– bob
    Commented Aug 10, 2021 at 14:33
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    @bob OP definitely needs to prepare for that meeting. Stating that the team is dysfunctional might be used against you, whereas explaining how Bills and Anns behaviour interfere with his job to manage the team could be constructive. Obviously if Ann already decided to get rid of him, he won't have any chance anyway.
    – Chris
    Commented Aug 10, 2021 at 19:15

Not a good situation. So the problem was that John thought he has the job, but you have it, and he doesn't like it, and anyone on the level up doesn't want anything to do with it.

In principle, there are two possible solutions: You leave, or John stops playing up, either by leaving, by being thrown out, or by playing ball. If John posted a question, the answer would be totally different, since you asked, we need to avoid the "you leave" option.

Look back when your position was first advertised. That was the point where someone in the company who had the say knew that John wouldn't get the job. And it was way before you applied for the job, so none of this is your fault.

So get the team together. Tell them when your job was advertised. Tell them when you applied, and when you signed your contract. Tell them that whatever happened, you didn't "steal" anything from anyone so if they want to blame you, you won't accept it. Tell them that they should feel free to complain about the situation to anyone they like (Bill, Ann, or anyone above) but NOT to you.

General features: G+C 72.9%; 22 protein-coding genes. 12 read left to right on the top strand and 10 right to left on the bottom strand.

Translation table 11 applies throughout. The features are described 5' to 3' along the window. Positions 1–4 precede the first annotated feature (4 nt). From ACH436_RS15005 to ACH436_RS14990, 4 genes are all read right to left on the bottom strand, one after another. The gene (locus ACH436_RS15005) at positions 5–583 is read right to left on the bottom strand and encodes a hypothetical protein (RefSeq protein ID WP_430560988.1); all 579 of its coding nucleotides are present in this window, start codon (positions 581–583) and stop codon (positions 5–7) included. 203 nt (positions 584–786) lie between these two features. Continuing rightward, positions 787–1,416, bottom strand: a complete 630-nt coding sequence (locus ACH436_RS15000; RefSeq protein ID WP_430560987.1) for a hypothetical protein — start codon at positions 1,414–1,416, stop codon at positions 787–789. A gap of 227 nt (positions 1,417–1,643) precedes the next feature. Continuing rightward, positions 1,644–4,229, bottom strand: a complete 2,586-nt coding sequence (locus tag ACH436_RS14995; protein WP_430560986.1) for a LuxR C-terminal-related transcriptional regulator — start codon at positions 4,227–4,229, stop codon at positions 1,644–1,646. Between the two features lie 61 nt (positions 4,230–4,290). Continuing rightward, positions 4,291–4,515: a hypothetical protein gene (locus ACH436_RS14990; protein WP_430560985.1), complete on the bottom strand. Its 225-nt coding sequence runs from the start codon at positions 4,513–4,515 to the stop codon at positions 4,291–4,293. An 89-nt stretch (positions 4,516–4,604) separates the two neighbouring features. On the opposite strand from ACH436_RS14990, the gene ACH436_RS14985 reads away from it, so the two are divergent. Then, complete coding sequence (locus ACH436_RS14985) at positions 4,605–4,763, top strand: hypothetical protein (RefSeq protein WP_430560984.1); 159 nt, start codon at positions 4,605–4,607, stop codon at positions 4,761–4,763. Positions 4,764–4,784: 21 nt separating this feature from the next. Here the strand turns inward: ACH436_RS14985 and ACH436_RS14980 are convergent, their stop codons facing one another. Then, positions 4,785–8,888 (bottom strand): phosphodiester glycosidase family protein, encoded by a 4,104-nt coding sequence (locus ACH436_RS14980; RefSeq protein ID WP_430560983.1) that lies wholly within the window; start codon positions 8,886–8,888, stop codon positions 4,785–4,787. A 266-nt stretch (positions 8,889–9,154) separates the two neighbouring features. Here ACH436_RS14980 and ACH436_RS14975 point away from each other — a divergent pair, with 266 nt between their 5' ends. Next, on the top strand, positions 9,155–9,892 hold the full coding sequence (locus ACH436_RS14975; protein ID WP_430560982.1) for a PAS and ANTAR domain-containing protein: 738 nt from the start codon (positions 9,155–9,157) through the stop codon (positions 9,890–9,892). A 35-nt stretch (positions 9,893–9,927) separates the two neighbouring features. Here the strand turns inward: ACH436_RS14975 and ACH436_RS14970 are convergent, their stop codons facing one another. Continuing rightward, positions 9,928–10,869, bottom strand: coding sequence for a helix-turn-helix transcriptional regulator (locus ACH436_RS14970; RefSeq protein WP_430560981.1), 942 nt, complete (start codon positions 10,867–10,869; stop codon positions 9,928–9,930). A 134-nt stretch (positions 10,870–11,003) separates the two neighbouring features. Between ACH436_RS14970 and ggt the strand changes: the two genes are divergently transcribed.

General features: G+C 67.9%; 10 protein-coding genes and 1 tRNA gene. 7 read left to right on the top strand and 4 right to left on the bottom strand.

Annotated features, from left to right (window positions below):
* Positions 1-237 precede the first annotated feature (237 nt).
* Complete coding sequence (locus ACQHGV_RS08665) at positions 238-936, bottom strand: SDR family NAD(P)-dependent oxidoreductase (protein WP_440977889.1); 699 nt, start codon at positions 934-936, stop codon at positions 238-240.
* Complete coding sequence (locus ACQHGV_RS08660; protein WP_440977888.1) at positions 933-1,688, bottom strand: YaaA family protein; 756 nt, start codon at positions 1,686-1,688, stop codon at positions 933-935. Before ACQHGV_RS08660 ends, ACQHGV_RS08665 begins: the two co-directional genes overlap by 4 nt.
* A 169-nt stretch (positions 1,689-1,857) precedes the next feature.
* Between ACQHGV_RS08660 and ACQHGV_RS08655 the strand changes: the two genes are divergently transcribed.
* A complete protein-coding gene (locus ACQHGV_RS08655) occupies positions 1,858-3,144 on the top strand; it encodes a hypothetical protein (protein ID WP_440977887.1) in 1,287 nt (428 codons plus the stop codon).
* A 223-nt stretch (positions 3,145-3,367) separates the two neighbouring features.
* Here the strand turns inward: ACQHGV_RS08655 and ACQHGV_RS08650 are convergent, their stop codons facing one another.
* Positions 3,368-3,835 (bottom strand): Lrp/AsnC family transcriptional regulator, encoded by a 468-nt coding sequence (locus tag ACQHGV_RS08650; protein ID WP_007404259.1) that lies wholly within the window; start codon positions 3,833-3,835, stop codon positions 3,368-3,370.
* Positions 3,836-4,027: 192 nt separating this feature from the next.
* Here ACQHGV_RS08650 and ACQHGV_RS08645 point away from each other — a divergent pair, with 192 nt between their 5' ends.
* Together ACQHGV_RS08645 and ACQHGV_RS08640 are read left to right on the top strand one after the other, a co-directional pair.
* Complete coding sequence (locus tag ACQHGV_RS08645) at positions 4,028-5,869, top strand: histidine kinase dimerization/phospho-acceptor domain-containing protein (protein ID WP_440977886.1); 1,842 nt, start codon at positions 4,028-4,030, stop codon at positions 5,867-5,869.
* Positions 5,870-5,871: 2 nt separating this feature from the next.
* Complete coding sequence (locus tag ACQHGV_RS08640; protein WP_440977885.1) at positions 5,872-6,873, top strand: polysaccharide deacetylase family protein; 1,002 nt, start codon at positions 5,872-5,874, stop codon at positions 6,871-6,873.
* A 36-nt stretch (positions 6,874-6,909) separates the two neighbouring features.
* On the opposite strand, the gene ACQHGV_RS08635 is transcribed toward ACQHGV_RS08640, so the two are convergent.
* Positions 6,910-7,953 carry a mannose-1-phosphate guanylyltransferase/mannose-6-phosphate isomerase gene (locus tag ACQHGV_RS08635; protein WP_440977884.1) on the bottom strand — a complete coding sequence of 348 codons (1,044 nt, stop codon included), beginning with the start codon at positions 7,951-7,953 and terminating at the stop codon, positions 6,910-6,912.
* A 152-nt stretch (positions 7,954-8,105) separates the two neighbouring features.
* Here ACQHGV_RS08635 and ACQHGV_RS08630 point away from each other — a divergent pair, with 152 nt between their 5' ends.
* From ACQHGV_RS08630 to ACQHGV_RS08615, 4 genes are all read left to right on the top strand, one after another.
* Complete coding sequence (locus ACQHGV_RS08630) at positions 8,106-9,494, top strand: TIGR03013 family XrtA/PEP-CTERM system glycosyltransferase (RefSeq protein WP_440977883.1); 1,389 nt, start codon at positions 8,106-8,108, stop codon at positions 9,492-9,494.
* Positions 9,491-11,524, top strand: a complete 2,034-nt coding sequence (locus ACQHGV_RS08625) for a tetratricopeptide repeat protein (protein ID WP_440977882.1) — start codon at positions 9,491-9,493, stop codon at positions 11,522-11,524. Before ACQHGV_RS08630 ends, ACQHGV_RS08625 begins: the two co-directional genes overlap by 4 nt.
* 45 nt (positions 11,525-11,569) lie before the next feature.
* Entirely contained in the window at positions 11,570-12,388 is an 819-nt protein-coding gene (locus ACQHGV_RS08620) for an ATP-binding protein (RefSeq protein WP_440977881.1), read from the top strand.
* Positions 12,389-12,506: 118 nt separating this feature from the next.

And meanwhile, you tell them, there is a job to do. If anyone is not willing to do their job, they are free to leave. If anyone is not willing to do their job, and doesn't want to leave either, you are the boss, and everyone knows what the consequences are if they don't do their job.

This would be one of the few cases where you would use a PIP not to get rid of anyone (because you don't want that at all) but to get an actual improvement. That should be made very clear to that person, because 99% of the time a PIP is just a formality when a company wants to get rid of someone.

Meanwhile, you tell people what to do, next day you check if they have done it, check why they haven't done it, ask them if something is too difficult, or they don't want to do it, and if they say they are waiting for orders from John, you call John in, and tell both of them that orders come from you, and not from John.

Meanwhile make sure that anyone changing their behaviour will be just fine, that PIPs if they are necessary are removed without trace, and so on.

And then there is the problem Ann. What she is doing is totally inappropriate. In a normal company, someone two levels higher cannot override your decision. They can go to your manager (Bill) and tell him to convince you to change the decision, but she cannot change it without even asking you. You should have talked to her IMMEDIATELY when this happened. Tell her that what she does is totally inappropriate, that she is hurting the company by doing this without consulting you, and that you will make a formal complaint to HR about her.

You may lose the fight, but take it as practice which will serve you later.

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    That is good advice it if would work, but I sure doubt it will work. When your grand-boss is unprofessional and everyone supports her, chances of success are awfully low. Commented Aug 9, 2021 at 15:38
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    Playing the bad cops can be a solution, but a dismissal made by me can be overturned by Ann, a PIP imposed to John or a team member can be overturned by Ann, a disciplinary action against John or a team member can be overturned by Ann. If one of these things happened, then I wouldn't have any chance to recover control, I fear
    – Edwig
    Commented Aug 9, 2021 at 15:39